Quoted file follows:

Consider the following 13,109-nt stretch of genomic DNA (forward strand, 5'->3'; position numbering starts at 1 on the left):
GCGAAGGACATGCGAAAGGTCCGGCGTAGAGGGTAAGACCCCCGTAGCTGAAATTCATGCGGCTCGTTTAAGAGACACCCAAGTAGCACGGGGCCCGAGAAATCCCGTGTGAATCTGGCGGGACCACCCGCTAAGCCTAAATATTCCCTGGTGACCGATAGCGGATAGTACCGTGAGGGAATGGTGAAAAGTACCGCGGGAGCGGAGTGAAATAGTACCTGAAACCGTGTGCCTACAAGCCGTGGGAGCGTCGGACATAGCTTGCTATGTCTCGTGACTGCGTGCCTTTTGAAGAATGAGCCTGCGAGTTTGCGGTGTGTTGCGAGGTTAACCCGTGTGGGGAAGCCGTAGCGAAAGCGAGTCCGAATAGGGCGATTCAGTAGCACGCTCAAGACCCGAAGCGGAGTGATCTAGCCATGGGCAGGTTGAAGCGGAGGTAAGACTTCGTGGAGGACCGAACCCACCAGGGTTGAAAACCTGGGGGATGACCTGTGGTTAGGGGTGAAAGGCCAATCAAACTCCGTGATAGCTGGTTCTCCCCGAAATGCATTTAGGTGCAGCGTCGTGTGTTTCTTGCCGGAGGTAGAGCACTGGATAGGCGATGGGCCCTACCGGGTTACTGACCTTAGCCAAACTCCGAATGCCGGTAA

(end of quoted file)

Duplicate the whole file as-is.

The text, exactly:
Consider the following 13,109-nt stretch of genomic DNA (forward strand, 5'->3'; position numbering starts at 1 on the left):
GCGAAGGACATGCGAAAGGTCCGGCGTAGAGGGTAAGACCCCCGTAGCTGAAATTCATGCGGCTCGTTTAAGAGACACCCAAGTAGCACGGGGCCCGAGAAATCCCGTGTGAATCTGGCGGGACCACCCGCTAAGCCTAAATATTCCCTGGTGACCGATAGCGGATAGTACCGTGAGGGAATGGTGAAAAGTACCGCGGGAGCGGAGTGAAATAGTACCTGAAACCGTGTGCCTACAAGCCGTGGGAGCGTCGGACATAGCTTGCTATGTCTCGTGACTGCGTGCCTTTTGAAGAATGAGCCTGCGAGTTTGCGGTGTGTTGCGAGGTTAACCCGTGTGGGGAAGCCGTAGCGAAAGCGAGTCCGAATAGGGCGATTCAGTAGCACGCTCAAGACCCGAAGCGGAGTGATCTAGCCATGGGCAGGTTGAAGCGGAGGTAAGACTTCGTGGAGGACCGAACCCACCAGGGTTGAAAACCTGGGGGATGACCTGTGGTTAGGGGTGAAAGGCCAATCAAACTCCGTGATAGCTGGTTCTCCCCGAAATGCATTTAGGTGCAGCGTCGTGTGTTTCTTGCCGGAGGTAGAGCACTGGATAGGCGATGGGCCCTACCGGGTTACTGACCTTAGCCAAACTCCGAATGCCGGTAA